Although the 2012 election cycle just came to an end, people are already beginning to speculate about the next one. Amongst the many articles about President Obama’s electoral victory, there were several ones projecting who will run in the next race. Both parties are searching for their new political leaders, and the 2016 race begins the day after the election. Many different articles suggest different candidates as the parties’ frontrunners, like Marco Rubio, Joe Biden, and Hilary Clinton. While both Biden and Clinton are playing coy about running for president, you cannot count them out of the race just yet. However, there could always be a dark horse that appears from behind that surprises everyone to take the nomination.
For the Democrats, an ABCNews article proposes former Secretary of State, Hilary Clinton, Vice President Joe Biden, Maryland Governor Martin O’Malley, New York Senator Kirsten Gillibrand, or New York Governor Andrew Cuomo. As for the Republicans, the article argues that there is no clear candidate because of the party’s factions; however, Paul Ryan, Louisiana Governor Bobby Jindal, Florida Senator Marco Rubio and New Jersey Governor Chris Christie were just a few names mentioned.
With all of these potential candidates, the question becomes when does each decide to run? In an article from The Journal of Politics called The Timeline of Presidential Campaigns, Christopher Wleizien and Robert S. Erkison argue that the timeline begins with the previous election and ends on Election Day. The presidential bid announcement usually occurs the year before the election. President Barack Obama announced his candidacy on February 10, 2007. Romney threw his hat into the primary ring on June 2, 2012.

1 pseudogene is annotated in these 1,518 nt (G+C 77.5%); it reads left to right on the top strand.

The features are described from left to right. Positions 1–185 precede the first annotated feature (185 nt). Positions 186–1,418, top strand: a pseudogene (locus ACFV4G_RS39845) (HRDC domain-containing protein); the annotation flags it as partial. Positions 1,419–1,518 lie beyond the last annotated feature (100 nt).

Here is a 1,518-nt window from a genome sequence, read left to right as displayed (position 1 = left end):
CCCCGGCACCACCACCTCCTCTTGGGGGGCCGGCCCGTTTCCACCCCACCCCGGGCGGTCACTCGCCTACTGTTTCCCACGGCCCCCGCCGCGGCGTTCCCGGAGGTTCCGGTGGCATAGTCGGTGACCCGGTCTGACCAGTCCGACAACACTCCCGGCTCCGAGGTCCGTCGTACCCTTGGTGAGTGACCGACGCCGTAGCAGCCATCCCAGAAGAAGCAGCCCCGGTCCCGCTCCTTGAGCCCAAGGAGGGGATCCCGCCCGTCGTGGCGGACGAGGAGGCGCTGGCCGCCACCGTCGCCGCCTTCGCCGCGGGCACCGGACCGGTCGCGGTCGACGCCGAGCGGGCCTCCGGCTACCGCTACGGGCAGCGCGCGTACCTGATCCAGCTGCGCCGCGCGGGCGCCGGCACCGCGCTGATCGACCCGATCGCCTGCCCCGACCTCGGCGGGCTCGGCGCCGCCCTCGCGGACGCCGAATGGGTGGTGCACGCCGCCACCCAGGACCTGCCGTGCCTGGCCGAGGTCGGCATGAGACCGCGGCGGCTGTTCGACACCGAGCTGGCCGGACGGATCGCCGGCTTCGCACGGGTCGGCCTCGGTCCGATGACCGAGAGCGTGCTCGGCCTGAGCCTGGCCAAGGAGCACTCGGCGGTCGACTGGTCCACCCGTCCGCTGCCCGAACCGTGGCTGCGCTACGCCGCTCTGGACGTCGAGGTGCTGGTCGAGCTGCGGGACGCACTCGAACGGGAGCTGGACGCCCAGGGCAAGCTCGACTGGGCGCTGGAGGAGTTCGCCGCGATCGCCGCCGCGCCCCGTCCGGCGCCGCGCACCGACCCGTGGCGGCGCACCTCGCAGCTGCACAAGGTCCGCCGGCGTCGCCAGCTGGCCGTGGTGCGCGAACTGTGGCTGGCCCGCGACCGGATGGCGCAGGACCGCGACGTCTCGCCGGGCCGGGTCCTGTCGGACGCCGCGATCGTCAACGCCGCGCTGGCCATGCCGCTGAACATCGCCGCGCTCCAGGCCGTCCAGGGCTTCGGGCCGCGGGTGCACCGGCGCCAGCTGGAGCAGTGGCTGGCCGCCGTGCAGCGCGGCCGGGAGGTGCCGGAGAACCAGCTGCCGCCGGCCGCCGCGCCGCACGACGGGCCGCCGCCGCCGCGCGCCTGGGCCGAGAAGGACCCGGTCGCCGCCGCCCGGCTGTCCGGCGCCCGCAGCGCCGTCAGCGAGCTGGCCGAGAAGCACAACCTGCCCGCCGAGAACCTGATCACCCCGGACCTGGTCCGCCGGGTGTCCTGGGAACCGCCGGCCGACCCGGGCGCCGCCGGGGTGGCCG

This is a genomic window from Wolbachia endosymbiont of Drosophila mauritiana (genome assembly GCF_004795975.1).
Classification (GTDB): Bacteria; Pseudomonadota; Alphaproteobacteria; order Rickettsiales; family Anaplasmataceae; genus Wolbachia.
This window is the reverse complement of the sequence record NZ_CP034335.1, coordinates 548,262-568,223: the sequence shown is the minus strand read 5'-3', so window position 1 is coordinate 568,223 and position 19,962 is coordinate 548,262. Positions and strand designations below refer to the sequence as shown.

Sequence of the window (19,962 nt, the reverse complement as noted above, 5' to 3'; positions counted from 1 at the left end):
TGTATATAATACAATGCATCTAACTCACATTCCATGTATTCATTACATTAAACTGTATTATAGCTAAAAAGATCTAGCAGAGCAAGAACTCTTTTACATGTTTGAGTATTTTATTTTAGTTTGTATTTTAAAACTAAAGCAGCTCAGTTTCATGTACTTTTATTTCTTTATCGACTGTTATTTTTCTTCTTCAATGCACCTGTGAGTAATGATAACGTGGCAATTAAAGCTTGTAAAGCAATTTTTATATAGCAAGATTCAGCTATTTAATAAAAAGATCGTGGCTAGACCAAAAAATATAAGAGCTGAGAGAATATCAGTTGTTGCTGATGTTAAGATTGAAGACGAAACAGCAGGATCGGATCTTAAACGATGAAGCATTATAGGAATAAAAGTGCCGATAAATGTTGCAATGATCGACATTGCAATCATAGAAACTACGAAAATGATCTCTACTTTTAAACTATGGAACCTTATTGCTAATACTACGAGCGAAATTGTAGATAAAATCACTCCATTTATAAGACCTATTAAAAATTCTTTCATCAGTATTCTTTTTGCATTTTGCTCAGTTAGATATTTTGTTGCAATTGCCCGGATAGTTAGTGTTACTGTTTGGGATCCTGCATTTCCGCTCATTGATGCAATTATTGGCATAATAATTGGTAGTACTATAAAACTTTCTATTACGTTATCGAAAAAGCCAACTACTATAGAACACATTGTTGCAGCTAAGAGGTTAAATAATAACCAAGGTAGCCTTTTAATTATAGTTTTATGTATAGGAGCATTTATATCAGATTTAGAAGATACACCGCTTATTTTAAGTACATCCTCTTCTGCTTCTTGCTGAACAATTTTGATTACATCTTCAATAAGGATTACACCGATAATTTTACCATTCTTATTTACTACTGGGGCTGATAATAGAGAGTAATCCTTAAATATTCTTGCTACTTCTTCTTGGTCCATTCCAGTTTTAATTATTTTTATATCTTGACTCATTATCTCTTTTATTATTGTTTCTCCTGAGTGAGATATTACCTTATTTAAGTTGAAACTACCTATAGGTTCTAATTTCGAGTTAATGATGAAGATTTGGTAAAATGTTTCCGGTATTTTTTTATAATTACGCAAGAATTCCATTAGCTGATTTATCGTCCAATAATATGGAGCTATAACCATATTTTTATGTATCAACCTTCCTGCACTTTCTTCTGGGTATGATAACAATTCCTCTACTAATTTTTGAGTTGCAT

Planning and coalition building is an important factor leading up to this announcement. One thing that must be in order is the campaign’s finances to launch the massive campaign following the announcement, pointed out by Paul-Henri Guaian and Audrey A. Haynes in Campaign Strategy in Presidential Primaries, 1976-88. Unknown candidates are usually at a disadvantage particularly at the beginning of the campaign and must work on name recognition and generating momentum.
While President Obama can relax in his oval office chair once again this January, a stream of politicians prepares to take his spot in 2016. Once the post-election hype fades away, potential candidates begin to work, campaign discretely, and attempt to persuade party members, activist groups and donors to put their faith and funds behind them in the next election cycle. This process will remain mostly behind the scenes until the ones who feel secure in their ability to win begin announcing their candidacy in 2015.
There might be many potential candidates now, but we will have to wait a couple of years to see which ones actually make it on the primary ticket.